But it also not the only model that places Livingston County among those vulnerable to a quick reopening of the economy. A recent study by William Frey, a Senior Fellow at the Washington, D.C.-based Brookings Institution, used data available from the New York Times and the U.S. Census Bureau. It included Livingston County as among 1,100 counties across the nation that achieved “high-prevalence status” for COVID-19 in the last five weeks. Frey says the view of those areas impacted most by COVID-19 as “broadly urban, comprised predominantly of racial minorities, and strongly vote Democratic” may have been true in the first weeks of the pandemic, but that during the first three weeks of April, “new counties showing a high prevalence of COVID-19 cases are more suburban, whiter, and voted more strongly for Donald Trump than counties the virus hit first.” Livingston County, which voted for Trump by a 62% margin, is listed as among that group, achieving the status between April 6th and the 12th. Frey concludes that as COVID-19 spreads, “it appears to be occurring in areas with more middle-income populations” that are “less likely to fit demographic stereotypes that the public and some political activists attribute to COVID-19-affected places.”
One of the more optimistic models of the disease comes from the University of Washington’s Institute for Health Metrics and Evaluation (IHME), which has often been cited by the White House in making their case that the economic impact from the COVID-19 shutdown is not necessarily justified by the virus predictions. But even that model was updated this week, nearly doubling the predicted deaths in the United States from COVID-19. In April, it said that by mid-August there would be 72,433 deaths. It is now predicting 134,000 because of what the institute’s director, Dr. Christopher Murray, called the "premature relaxation of social distancing." The IHME does not provide a county-specific model of the disease.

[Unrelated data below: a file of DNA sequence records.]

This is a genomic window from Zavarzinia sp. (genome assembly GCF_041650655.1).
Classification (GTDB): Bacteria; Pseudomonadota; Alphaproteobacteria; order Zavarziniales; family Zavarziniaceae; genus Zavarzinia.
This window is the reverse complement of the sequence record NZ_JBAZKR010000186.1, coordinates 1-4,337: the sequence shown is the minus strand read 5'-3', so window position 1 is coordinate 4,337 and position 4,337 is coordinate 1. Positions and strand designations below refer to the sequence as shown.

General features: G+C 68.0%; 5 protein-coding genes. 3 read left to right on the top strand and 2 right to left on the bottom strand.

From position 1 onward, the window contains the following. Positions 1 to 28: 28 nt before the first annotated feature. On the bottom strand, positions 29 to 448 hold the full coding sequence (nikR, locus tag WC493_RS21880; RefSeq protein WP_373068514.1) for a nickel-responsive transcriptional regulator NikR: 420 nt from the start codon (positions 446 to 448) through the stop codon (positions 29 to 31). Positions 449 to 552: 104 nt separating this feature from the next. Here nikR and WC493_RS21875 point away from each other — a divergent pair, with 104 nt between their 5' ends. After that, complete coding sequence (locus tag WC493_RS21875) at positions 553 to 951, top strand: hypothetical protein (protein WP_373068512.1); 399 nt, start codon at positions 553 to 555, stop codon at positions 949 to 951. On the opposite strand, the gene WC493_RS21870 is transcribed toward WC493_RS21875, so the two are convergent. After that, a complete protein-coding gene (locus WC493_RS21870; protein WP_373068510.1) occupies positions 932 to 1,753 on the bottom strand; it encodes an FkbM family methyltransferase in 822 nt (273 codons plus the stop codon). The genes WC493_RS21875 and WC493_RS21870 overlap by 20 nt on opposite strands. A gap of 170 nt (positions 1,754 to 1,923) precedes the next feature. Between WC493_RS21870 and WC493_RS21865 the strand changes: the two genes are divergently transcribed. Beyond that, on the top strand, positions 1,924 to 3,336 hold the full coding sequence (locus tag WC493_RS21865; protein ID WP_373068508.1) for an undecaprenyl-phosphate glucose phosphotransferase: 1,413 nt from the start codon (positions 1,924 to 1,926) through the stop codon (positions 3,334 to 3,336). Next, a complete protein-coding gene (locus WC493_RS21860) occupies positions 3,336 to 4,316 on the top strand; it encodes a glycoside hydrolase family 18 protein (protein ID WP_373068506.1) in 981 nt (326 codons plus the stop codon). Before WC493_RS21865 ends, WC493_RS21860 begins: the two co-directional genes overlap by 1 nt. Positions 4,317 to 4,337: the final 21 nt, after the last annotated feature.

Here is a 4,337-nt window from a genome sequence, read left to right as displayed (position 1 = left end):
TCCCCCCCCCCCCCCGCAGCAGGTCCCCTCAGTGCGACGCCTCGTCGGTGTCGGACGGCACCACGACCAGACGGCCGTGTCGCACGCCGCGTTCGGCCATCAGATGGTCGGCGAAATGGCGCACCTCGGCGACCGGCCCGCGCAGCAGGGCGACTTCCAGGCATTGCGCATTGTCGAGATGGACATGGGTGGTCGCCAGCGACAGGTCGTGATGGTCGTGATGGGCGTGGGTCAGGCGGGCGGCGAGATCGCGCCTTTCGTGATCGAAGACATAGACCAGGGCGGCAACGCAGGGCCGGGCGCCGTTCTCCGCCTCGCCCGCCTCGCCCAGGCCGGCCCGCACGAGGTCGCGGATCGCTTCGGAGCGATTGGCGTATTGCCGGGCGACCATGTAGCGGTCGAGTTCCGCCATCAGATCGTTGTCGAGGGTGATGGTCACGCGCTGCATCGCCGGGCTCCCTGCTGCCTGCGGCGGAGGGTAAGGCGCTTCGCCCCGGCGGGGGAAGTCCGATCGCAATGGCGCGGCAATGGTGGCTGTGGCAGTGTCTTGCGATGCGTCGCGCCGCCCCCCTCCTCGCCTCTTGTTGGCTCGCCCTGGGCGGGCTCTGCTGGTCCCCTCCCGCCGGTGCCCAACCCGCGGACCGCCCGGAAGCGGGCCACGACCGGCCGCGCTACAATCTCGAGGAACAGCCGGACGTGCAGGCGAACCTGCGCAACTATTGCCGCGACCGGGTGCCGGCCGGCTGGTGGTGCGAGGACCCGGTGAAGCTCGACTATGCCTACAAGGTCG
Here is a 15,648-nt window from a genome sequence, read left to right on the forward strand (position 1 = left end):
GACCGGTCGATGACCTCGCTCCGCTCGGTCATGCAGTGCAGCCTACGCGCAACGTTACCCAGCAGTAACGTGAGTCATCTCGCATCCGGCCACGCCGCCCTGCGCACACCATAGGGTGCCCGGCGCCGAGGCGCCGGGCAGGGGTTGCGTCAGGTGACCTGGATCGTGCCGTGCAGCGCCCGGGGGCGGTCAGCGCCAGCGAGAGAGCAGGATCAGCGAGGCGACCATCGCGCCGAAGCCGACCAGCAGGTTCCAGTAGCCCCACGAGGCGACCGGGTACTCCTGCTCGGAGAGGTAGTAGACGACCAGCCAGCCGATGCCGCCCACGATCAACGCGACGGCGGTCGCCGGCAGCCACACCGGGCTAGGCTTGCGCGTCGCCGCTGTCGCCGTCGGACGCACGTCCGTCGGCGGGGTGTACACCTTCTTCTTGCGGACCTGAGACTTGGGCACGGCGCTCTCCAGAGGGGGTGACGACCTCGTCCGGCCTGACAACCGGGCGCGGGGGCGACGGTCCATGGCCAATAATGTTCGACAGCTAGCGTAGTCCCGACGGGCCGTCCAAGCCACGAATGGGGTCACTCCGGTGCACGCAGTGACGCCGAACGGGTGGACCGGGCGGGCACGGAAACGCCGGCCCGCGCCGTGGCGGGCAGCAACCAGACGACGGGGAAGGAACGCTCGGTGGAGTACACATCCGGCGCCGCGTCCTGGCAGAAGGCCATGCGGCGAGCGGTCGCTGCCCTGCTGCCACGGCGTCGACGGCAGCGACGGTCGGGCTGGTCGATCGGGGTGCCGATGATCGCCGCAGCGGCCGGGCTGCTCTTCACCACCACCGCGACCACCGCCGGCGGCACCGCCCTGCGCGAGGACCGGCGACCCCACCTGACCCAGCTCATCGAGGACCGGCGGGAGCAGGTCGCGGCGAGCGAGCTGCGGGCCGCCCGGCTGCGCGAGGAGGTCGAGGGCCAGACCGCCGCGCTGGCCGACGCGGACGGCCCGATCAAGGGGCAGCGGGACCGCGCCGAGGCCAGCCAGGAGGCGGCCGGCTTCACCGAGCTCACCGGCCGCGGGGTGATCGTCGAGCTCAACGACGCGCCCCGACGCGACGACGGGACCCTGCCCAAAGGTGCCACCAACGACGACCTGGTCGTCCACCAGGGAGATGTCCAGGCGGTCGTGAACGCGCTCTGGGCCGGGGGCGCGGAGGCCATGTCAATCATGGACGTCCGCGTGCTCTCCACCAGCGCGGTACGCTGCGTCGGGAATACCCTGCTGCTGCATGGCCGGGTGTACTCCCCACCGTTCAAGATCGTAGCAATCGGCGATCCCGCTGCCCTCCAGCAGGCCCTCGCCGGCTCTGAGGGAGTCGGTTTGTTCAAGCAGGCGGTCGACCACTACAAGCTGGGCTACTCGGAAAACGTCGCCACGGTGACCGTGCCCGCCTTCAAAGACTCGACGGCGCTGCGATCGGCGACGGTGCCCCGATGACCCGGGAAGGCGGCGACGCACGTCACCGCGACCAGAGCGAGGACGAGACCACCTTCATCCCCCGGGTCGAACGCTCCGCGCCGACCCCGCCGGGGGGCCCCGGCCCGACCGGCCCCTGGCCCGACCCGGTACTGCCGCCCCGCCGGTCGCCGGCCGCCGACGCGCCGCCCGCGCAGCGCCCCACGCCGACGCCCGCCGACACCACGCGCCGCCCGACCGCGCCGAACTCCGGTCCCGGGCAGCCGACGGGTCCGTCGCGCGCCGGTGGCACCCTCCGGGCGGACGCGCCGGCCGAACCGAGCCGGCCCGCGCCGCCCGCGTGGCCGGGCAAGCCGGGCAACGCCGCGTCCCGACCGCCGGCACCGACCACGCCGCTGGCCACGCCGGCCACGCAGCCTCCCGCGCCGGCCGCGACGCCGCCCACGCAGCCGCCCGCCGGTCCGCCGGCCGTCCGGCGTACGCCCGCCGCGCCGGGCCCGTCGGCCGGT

Simultaneous to the ongoing debate over the spread of the virus and how best to keep it in check, are the bleak economic effects that the shutdown has produced. According to figures released Thursday by the U.S. Department of Labor, nearly 3.2 million laid-off workers applied for unemployment benefits last week, 69,000 of them in Michigan, as the business shutdowns caused by the viral outbreak deepened the worst U.S. economic catastrophe in decades. Roughly 33.5 million (1.3 million in Michigan) people have now filed for jobless aid in the seven weeks since the coronavirus began forcing millions of companies to close their doors and slash their workforces. That is the equivalent of one in five Americans who had been employed back in February, when the unemployment rate had reached a 50-year low of just 3.5%. The starkness of those actual statistics compared to the hypothetical projections of the virus’ spread make it easier to understand the lack of consensus on how best to proceed, even when those projections are based on a solid scientific footing.
As for COVID Act Now, it concludes that the decision whether or not a state or county is able to reopen safely is “a complicated case-by-case decision and includes other factors such as PPE availability, ability to trace positive cases, and much, much more.” Still, it concludes that a rapid reopening of the state’s economy could result in reversing the state’s gains over the past six weeks in flattening the curve of virus transmission and protecting the health care system from being overloaded.